Catalogue description Registry Number: CCG 180/866. MFA and A general correspondence. Correspondence between ...

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Details of FO 1057/273
Reference: FO 1057/273
Registry Number: CCG 180/866.

MFA and A general correspondence.

Correspondence between the Reparations, Deliveries and Restitutions Division [RDR] and the Monuments, Fine Art and Archives section [MFA and A] as well as the Control Commission for Germany [British element, CCG] regarding the 'disposal of certain Nazi works of art', dated July-August 1946. This includes a staff memorandum to be presented to the deputy military governor concerning 'a statue made for the Luftwaffe and found in the North Rhine region, two large tapestries made for Ribbentrop in 1944 and the monstrances made at Hitler's order for the National Shrine he established in Brunswick cathedral'. According to the CCG, these objects came into a somewhat different category from the Nazi Monuments and Memorials which are the subject of Control Council Directive No 30 and at the present time were all located in London, except for the statue. As stated in the memorandum, the statue represented an idealised German airman [nude] by Kolbe, considerably larger than life size, which, in view of its subject, would most likely not be wanted by the RAF 'to adorn any of their own establishments'. The deputy military governor consequently decreed that the statue should be offered to the Tate Gallery, in light of its status as 'a considerable work' and of the Gallery's lack of any works by Kolbe. The tapestries, declared instead as 'worthless and politically undesirable', should be given to the Royal School of Needlework in order to 'make good use of the large quantities of gold thread that they contain'. Finally, the two monstrances, 'equally offensive but highly curious historically', should be offered to the Imperial War Museum.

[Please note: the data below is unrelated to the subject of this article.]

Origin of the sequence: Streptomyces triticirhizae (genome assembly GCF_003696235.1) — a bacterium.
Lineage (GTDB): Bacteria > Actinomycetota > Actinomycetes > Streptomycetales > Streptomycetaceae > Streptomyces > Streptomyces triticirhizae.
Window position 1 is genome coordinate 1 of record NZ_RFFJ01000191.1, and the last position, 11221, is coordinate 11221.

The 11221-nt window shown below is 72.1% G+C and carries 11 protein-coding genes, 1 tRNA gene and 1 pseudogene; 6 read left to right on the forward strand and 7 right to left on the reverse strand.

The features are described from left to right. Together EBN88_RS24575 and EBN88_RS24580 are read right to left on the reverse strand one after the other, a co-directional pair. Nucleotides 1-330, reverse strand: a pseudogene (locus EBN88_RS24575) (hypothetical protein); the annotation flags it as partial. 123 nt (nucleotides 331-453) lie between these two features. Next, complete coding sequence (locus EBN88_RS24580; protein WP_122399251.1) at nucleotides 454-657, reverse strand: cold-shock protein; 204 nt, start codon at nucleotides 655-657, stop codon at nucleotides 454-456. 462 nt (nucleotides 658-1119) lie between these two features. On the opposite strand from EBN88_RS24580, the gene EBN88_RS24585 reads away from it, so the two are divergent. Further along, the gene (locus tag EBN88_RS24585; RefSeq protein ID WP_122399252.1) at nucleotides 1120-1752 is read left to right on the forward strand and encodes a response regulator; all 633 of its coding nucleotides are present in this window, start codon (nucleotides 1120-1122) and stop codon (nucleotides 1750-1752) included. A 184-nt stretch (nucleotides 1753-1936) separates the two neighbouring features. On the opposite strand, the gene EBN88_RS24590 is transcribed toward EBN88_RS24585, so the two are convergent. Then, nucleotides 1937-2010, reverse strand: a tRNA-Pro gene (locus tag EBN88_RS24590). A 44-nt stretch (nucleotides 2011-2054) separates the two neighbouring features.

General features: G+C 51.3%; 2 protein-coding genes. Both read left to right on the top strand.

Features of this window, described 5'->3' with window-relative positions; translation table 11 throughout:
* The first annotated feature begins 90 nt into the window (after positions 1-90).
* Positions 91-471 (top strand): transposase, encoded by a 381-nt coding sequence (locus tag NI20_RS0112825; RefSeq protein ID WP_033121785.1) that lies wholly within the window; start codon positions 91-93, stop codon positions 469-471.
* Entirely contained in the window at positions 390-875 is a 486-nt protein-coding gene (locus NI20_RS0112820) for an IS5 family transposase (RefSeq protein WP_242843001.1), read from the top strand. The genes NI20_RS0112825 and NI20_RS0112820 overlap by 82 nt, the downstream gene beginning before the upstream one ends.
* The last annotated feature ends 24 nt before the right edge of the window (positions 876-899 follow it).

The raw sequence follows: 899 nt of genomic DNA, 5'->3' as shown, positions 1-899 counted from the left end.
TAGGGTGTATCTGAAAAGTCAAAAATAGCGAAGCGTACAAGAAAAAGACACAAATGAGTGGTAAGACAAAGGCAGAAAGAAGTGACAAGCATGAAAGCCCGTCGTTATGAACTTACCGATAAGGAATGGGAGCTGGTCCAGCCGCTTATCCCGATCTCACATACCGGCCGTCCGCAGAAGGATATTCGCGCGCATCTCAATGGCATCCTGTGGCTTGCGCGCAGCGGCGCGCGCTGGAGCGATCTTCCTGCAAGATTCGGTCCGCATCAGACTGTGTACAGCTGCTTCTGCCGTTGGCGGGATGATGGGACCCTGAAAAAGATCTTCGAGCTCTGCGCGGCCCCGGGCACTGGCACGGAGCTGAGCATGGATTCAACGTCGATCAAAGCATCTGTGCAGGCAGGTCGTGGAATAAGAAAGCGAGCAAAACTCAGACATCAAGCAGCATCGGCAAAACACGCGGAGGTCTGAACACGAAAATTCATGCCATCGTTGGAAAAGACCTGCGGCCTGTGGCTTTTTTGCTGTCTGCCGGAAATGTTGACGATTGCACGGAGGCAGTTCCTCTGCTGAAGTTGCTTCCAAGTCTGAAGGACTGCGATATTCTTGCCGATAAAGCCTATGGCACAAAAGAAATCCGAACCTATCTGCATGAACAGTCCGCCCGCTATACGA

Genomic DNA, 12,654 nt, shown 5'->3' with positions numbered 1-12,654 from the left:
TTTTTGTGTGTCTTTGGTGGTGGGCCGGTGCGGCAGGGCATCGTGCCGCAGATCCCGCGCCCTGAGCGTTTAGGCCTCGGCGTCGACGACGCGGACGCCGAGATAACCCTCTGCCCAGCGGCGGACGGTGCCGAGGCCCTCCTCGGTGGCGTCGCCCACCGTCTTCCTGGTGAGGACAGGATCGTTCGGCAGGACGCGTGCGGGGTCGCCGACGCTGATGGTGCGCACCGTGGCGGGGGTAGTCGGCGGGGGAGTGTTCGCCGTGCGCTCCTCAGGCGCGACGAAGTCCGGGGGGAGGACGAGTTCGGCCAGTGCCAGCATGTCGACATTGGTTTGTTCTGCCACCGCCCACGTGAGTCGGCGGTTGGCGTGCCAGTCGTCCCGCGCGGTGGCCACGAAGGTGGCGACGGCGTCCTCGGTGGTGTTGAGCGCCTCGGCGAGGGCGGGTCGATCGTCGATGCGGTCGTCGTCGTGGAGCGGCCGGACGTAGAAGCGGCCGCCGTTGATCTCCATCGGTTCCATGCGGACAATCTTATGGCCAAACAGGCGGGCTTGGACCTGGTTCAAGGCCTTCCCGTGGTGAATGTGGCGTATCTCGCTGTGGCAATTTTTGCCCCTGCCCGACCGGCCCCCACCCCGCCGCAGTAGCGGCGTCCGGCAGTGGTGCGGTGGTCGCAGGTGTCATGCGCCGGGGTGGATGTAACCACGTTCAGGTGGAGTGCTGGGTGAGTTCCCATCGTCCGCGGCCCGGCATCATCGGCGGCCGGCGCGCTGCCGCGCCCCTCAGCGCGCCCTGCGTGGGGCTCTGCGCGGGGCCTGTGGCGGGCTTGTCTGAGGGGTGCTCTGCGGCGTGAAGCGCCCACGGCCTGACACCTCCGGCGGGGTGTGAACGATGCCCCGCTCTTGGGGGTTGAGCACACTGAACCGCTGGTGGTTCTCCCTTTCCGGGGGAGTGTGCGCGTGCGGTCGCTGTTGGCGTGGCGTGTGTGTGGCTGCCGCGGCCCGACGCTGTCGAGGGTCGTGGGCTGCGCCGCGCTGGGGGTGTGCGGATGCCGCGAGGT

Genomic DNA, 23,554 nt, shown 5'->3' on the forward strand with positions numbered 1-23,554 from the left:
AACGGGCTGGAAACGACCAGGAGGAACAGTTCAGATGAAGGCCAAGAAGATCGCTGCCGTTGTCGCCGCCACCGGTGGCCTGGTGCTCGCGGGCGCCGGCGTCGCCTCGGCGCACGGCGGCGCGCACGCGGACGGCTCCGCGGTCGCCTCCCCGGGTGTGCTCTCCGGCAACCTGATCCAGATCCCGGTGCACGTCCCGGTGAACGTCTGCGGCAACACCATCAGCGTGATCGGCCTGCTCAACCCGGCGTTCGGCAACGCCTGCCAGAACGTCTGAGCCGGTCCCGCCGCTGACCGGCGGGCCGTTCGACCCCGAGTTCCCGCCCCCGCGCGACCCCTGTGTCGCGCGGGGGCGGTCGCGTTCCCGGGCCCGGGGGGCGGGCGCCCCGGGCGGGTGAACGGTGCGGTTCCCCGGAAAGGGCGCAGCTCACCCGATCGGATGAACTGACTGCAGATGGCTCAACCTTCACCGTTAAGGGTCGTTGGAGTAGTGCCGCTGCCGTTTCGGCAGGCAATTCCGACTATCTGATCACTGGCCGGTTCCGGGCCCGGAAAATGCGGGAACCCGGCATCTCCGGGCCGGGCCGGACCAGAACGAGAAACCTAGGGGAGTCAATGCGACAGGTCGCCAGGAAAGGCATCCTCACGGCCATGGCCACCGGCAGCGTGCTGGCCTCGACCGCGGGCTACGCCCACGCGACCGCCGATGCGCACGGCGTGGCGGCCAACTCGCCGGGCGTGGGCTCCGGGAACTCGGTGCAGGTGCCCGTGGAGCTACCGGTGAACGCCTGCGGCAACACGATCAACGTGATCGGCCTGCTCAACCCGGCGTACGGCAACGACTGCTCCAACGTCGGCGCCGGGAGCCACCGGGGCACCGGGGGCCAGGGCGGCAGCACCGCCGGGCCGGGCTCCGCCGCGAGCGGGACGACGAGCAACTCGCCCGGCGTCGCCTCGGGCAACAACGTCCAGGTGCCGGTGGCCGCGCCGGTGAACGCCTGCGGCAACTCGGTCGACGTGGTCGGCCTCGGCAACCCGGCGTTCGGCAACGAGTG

Further correspondence focuses on the request by the Egyptian government for the restitution of the Nefertiti head, dated July 1946. In this case, no action was taken as 'the head is in safe custody and at the present time it is regarded as part of the cultural heritage of the world, located in Germany'.

Correspondence dated March 1946 regarding the discovery of a picture purchased in Holland and found in Hamburg. The oil painting in question is 'Fishmonger - woman' by Metsu, size 32 x 25 cm, purchased from Albert Weber, Amsterdam, for RM 30,000 and sold in the same year [not specified] to Mr Arnold Mergell for RM 40,000.

Further correspondence between the MFA and A and the RDR statistics branch dated January 1946 regarding works of art acquired in Holland and France during the war by the Heimathaus des Niederrheins, in Krefeld, and mostly stored at Kochendorf, in the US zone. The attached lists are of three kinds: a list of pictures acquired abroad by the art dealer Artur Malmede, formerly of Cologne, which remained in his possession and had been taken into custody at the Central Repository at Schloss Dyck, in the North Rhine province, a list of seven more pictures of the Ribbentrop collection, and twenty-six items of textiles [carpets, tapestries etc], at the time stored in the Flakturm, Hamburg, together with the forty-seven other pictures [not specified] of the collection found in Hamburg, of which a list had already been provided [not included in this piece]. According to the report, with regard to the Ribbentrop collection, the provenance of the pictures and textiles was mostly unknown, though in the case of the paintings there was 'ocular proof of French residence in the case of seventeen of the total of fifty-four pictures and a supposition that many more emanate from France' [none of these lists are included in the piece].